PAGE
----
I spent the first half hour this morning finalizing my wire tracking & matching endeavor on the EZ Noselift Actuator wiring harness. I got down to 2 unclaimed wires, but wasn’t sure & couldn’t tell by the wiring diagram if they were supposed to be spliced together, although I suspected they were.
I fired off a quick e-mail to Jack Wilhelmson to verify a few things on the wiring and he e-mailed back shortly later to set me on the straight & narrow path! So all is good thus far in the wiring department for the nose gear actuator.
After I got everything straight with Jack, and as I was waiting for his e-mail, I was finishing up some research on Amp CPC connectors on Mouser.com. I ended up calling Mouser to confirm that I was ordering the correct stuff. After cracking the code on the various pins & sockets for the Amp connectors, I fired off my dorder to Mouser for Amp connectors to replace the Molex connectors currently used in the nose lift actuator system.
After I got the nose gear actuator system’s electronics straightened out, I started back on my quest to get the canard finished. I ended up sanding the bottom of the swoosh tips, the area just inboard of the swoosh tips and the 2 outboard elevator hinge pin areas on each side. Quite amazingly, by the time I was done on the bottom of the canard, 3 hours had flown by.
The corners where the canard end caps (swoosh tips) meet the TE take a while to sand and are time-busting PITAs!
After I got the newly primed areas sanded on the bottom bottom of the canard, I went to work on mounting the canard right-side up to finish the top of the canard. To be clear, my buddy Mike recommended I wait so that I can finish the middle nose fairing on the canard at the same time, but I may utilize an alternative center canard fairing which would negate the standard plans canard nose fairing.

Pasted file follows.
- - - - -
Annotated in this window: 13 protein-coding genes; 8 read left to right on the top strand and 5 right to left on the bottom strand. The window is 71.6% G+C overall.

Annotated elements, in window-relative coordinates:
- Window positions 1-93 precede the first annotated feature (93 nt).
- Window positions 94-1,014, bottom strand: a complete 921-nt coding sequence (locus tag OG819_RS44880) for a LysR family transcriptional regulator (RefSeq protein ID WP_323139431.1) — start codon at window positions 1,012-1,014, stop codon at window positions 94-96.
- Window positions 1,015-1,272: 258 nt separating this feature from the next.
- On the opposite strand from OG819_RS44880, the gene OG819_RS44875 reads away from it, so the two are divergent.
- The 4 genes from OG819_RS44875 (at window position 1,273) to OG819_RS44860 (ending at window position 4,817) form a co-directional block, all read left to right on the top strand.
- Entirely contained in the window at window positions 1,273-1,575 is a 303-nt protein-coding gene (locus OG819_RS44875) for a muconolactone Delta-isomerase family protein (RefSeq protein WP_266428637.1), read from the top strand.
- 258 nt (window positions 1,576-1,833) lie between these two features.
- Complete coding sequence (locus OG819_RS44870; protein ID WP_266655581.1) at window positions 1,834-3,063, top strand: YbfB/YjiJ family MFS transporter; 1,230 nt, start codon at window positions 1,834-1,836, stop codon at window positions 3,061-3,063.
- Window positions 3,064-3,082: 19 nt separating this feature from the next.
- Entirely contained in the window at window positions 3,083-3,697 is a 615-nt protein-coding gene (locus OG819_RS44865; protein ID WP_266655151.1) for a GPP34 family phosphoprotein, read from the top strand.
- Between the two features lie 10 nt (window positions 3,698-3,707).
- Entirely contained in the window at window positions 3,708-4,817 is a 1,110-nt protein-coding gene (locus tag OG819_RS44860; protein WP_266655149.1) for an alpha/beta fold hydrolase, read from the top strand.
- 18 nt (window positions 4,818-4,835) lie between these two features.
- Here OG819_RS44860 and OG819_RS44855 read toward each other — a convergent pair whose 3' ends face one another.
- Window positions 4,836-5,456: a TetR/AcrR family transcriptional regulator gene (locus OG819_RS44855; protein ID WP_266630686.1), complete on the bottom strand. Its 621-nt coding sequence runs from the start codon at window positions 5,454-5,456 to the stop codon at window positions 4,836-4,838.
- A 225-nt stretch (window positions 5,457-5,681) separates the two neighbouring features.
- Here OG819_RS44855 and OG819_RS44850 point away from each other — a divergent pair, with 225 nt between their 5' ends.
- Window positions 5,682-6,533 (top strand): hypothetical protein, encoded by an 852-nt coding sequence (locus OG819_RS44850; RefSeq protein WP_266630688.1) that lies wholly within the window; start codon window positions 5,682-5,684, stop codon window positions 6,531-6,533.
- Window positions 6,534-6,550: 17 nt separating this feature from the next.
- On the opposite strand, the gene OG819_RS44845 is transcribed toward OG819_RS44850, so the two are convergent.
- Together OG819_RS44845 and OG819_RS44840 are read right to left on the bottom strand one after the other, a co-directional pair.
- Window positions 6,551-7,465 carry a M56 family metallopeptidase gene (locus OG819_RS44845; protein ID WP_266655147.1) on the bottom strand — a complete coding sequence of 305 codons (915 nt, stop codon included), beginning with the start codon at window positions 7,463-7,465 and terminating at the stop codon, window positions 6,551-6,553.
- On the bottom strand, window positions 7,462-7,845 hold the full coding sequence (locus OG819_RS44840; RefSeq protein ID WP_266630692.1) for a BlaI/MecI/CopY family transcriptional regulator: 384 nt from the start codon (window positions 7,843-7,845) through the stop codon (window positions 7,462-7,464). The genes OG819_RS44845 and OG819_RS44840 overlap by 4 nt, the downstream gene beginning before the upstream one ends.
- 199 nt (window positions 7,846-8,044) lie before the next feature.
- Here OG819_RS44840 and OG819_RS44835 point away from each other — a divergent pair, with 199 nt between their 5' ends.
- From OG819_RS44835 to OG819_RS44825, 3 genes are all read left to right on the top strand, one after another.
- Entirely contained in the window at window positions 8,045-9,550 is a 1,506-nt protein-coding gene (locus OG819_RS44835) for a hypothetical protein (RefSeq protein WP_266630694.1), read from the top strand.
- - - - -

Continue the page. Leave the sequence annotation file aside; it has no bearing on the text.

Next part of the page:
In addition, as I’ve mentioned before (and I have thought about this a fair amount while I’m finishing the canard): As much time as it takes to finish the surfaces of this plane motivates me even more to finish the parts I can in prep for paint so that the finishing of all these parts don’t come due at one time!
I ended up deciding to use 2×3 blocks under the canard to hold it in place while I finish the top. I marked the lower curvature profile of the canard in 5 consecutive spots on a 5′ long 2×3. I used the lower contour profile as a template and after marking the 2×3 I cut out my mounting blocks.
Here are the blocks ready to be hot glued to the work bench.
I ended up only using 4 of the 5 mounting blocks, and I’m mounting them in the middle of the canard, where finish won’t matter, and at the ends where the swoosh tip junctions meet the canard ends, since these areas need some work on the transition anyways.
I then measured the angle of the table again on each end.
And then matched the surface angle of the canard to the table at each end so that it is aligned, to ensure I’m sanding true while using the contour sanding block.
I then broke out the Bondo and set the canard to the 4 mounting blocks.
Here’s a close up shot of the canard Bondo’d to the mounting block. Note the hot glue holding the block to the work bench.
This is the last time the canard will be in its raw form!
And here’s the top of the canard after I applied the micro finish.
After the West epoxy micro cures for 2-3 hours and is in its “green” stage, I’ll cheese grate the surface to knock off all the high points and get the surface cleaned up.